In terms of the library’s entire budget, what portion is spent on technology, databases, CD’s, video and DVD software?

Stephanie did not have data for this question as the budget is handled at the county level. The website did post a copy of the 2013 budget and had information on revenue and expenditures for the whole county system but did not specify by line items.

Has the library applied for any grants to cover technology costs?

The library has a Friends of The Library fundraising group from which the library can access funds through grant requests. Last spring they wrote a grant proposal for a digital picture frame to display library pictures. The proposal was accepted and the picture frame is located at the children’s service point.

Out of all of the technology available at this library, what works best?

The website. The librarians and county webmaster worked hard on the website to ensure that it is accessible, easy to navigate, and includes all of the pertinent information and links.

What types of technology does the library need to revamp or rethink for optimal use by or for the patrons?

Stephanie spoke of how the entire building is electronically controlled, including exit doors, toilets and phones. When the power goes out, it makes for an uncomfortable situation as they cannot open doors, flush toilets, or call for help except for personal cell phones. Also, she would like to see a system initiated that would allow patrons to pay online for late/damage fees.

Questions, Questions, Questions!

As I was preparing for the interview, I realized there were many suggested questions  and they might not cover all of MY interests. I told Stephanie, Adult Services Librarian at the East Durham Regional Library, that I would need no more than 45 minutes of her time. With this concern in mind, I added two questions that were not on the assignment sheet and scratched one or two where the answers were plainly visible on the library’s website (AUP information) .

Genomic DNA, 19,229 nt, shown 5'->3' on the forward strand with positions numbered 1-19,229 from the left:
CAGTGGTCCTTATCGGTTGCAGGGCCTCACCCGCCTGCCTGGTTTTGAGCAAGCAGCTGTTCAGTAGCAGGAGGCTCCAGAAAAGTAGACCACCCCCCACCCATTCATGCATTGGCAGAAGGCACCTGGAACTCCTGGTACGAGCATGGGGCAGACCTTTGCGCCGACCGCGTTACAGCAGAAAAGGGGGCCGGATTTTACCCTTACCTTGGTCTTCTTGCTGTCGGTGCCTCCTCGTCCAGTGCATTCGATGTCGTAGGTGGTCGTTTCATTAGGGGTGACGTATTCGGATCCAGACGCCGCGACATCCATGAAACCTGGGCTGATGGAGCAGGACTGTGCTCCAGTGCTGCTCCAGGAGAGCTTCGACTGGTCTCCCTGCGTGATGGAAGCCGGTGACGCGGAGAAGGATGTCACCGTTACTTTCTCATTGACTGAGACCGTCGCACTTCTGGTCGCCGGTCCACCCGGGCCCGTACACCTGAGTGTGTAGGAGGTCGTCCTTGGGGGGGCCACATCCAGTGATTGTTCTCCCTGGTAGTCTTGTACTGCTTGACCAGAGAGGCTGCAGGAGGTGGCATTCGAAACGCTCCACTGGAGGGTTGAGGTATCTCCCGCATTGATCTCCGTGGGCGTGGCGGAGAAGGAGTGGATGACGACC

QUESTIONS:

What types of technology hardware does the library have available for staff and patrons? (computers, tablets, laptops, printers, copiers, FAX, other)

What types of software are available for staff and patrons?

Tell me about the internet connection here at the library: networked, wired, wireless and type of connection?

Do patrons have access to services through different devices: reference chat, email, apps?

Do you have a website, web portal, and who maintains it?

Does the library have a social media presence?

Do you train your staff to troubleshoot computer issues?

What technology troubleshooting issues do you deal with the most?

Are major computer issues fixed in-house or sent out?

Are the computer set to save power during inactive periods and are they equipped with surge protectors?

What kind of furniture is in the library for technology users and is there any type of furniture that the library has on a wish list?

Has the library considered ergonomic issues when ordering furniture?

What type of adaptive or assistive aides does the library provide or have in its collection?

Does the library circulate any hardware: laptops, tablets, DVD players, community equipment?

What is the circulation period and type of storage for DVDs, CDs, videos?

Does the library have any type of security to prevent theft of equipment, DVDs, videos, CDs, books?